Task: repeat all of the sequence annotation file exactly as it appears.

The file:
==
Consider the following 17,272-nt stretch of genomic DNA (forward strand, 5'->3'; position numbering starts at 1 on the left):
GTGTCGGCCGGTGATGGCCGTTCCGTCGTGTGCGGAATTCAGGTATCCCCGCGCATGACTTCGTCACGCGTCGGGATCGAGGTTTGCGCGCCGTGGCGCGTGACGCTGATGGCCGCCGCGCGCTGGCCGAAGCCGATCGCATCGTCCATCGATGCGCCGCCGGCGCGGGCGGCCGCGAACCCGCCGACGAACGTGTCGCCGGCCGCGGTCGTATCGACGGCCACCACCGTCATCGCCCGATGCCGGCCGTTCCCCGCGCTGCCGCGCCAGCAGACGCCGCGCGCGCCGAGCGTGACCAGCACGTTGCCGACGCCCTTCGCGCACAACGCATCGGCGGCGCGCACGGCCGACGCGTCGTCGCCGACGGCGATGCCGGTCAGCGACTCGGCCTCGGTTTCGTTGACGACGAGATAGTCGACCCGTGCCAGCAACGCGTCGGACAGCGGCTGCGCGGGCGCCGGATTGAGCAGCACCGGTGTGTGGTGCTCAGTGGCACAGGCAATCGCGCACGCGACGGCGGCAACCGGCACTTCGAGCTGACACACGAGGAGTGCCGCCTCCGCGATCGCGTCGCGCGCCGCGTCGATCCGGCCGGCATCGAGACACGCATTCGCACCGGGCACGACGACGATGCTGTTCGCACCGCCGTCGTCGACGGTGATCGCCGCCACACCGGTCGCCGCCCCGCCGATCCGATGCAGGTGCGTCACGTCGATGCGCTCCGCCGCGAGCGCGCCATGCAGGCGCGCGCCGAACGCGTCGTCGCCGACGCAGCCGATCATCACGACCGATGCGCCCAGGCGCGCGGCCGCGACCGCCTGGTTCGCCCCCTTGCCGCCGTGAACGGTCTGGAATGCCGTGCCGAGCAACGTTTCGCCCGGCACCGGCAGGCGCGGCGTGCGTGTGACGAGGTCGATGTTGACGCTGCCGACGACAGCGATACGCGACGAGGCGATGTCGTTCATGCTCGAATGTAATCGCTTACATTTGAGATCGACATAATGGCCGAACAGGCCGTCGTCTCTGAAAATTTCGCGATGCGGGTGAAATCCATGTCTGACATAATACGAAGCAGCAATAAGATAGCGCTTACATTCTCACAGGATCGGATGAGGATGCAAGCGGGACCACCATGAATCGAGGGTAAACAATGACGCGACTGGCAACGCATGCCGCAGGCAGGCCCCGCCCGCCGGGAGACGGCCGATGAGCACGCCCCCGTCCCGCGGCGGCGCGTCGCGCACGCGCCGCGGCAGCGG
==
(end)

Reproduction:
Consider the following 17,272-nt stretch of genomic DNA (forward strand, 5'->3'; position numbering starts at 1 on the left):
GTGTCGGCCGGTGATGGCCGTTCCGTCGTGTGCGGAATTCAGGTATCCCCGCGCATGACTTCGTCACGCGTCGGGATCGAGGTTTGCGCGCCGTGGCGCGTGACGCTGATGGCCGCCGCGCGCTGGCCGAAGCCGATCGCATCGTCCATCGATGCGCCGCCGGCGCGGGCGGCCGCGAACCCGCCGACGAACGTGTCGCCGGCCGCGGTCGTATCGACGGCCACCACCGTCATCGCCCGATGCCGGCCGTTCCCCGCGCTGCCGCGCCAGCAGACGCCGCGCGCGCCGAGCGTGACCAGCACGTTGCCGACGCCCTTCGCGCACAACGCATCGGCGGCGCGCACGGCCGACGCGTCGTCGCCGACGGCGATGCCGGTCAGCGACTCGGCCTCGGTTTCGTTGACGACGAGATAGTCGACCCGTGCCAGCAACGCGTCGGACAGCGGCTGCGCGGGCGCCGGATTGAGCAGCACCGGTGTGTGGTGCTCAGTGGCACAGGCAATCGCGCACGCGACGGCGGCAACCGGCACTTCGAGCTGACACACGAGGAGTGCCGCCTCCGCGATCGCGTCGCGCGCCGCGTCGATCCGGCCGGCATCGAGACACGCATTCGCACCGGGCACGACGACGATGCTGTTCGCACCGCCGTCGTCGACGGTGATCGCCGCCACACCGGTCGCCGCCCCGCCGATCCGATGCAGGTGCGTCACGTCGATGCGCTCCGCCGCGAGCGCGCCATGCAGGCGCGCGCCGAACGCGTCGTCGCCGACGCAGCCGATCATCACGACCGATGCGCCCAGGCGCGCGGCCGCGACCGCCTGGTTCGCCCCCTTGCCGCCGTGAACGGTCTGGAATGCCGTGCCGAGCAACGTTTCGCCCGGCACCGGCAGGCGCGGCGTGCGTGTGACGAGGTCGATGTTGACGCTGCCGACGACAGCGATACGCGACGAGGCGATGTCGTTCATGCTCGAATGTAATCGCTTACATTTGAGATCGACATAATGGCCGAACAGGCCGTCGTCTCTGAAAATTTCGCGATGCGGGTGAAATCCATGTCTGACATAATACGAAGCAGCAATAAGATAGCGCTTACATTCTCACAGGATCGGATGAGGATGCAAGCGGGACCACCATGAATCGAGGGTAAACAATGACGCGACTGGCAACGCATGCCGCAGGCAGGCCCCGCCCGCCGGGAGACGGCCGATGAGCACGCCCCCGTCCCGCGGCGGCGCGTCGCGCACGCGCCGCGGCAGCGG